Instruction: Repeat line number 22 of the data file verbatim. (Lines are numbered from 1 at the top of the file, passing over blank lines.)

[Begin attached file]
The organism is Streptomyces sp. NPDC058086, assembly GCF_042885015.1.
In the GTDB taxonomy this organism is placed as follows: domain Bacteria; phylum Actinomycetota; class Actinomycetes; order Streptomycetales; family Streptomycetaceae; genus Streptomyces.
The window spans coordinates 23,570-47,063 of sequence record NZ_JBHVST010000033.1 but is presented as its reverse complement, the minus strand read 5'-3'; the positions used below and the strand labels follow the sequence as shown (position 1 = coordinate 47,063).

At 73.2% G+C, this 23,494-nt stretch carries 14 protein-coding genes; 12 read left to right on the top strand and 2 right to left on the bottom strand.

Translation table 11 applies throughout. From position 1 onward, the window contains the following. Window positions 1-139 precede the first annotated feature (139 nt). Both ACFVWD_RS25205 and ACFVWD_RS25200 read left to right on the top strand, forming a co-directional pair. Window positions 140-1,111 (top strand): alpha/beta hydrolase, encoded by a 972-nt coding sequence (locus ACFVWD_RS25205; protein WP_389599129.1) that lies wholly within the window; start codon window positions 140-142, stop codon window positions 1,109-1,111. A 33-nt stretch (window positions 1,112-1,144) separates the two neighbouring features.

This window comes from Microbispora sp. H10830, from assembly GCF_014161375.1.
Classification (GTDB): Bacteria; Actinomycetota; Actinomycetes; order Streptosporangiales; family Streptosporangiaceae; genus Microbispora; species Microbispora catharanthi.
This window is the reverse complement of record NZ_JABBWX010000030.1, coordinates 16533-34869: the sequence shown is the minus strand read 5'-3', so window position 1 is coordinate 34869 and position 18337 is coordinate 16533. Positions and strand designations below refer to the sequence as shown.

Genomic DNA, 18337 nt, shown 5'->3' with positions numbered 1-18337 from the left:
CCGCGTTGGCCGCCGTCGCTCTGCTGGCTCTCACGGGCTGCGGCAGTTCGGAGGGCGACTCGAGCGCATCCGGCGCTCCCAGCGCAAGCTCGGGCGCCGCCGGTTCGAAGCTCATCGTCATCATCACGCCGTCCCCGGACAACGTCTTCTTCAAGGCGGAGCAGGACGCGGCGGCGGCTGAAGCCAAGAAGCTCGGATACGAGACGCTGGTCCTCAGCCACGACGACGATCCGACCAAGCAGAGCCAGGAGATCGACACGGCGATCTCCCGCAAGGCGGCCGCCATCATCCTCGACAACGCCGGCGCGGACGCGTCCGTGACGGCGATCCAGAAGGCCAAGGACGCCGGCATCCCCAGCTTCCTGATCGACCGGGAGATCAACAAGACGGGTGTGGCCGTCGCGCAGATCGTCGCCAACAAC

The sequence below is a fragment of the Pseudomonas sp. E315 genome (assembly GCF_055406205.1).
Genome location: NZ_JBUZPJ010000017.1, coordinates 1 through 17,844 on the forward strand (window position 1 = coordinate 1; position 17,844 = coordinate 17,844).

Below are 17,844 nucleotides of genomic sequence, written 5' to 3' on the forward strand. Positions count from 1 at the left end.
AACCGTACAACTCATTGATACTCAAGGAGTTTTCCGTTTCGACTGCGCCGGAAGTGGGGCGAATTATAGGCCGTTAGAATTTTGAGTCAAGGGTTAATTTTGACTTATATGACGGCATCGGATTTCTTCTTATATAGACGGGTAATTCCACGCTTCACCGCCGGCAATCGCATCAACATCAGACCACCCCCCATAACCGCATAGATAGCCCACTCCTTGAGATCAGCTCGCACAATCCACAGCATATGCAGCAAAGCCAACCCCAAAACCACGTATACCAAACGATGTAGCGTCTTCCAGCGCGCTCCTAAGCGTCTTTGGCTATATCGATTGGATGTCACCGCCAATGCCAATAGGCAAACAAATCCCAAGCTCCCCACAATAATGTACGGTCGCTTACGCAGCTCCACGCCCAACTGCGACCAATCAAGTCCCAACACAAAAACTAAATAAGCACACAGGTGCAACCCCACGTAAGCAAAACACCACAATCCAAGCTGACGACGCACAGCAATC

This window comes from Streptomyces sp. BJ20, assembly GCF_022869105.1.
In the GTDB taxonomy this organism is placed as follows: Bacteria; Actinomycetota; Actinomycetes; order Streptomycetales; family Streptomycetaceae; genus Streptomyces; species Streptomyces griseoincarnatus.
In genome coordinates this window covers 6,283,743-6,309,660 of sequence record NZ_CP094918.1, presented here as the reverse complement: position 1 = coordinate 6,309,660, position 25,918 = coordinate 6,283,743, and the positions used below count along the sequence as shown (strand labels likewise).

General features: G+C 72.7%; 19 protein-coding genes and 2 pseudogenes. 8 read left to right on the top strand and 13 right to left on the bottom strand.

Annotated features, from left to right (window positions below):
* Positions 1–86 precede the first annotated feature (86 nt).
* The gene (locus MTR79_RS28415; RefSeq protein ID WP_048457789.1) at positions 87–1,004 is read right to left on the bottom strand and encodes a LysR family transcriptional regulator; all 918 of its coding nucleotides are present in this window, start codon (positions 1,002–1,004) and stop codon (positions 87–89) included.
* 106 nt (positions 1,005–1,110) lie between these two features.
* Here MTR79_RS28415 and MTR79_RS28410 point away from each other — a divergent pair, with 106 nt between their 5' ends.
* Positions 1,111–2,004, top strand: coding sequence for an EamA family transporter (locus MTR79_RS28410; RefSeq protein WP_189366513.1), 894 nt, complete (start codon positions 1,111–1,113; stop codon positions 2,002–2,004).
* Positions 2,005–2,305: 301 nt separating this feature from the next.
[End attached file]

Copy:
* 106 nt (positions 1,005–1,110) lie between these two features.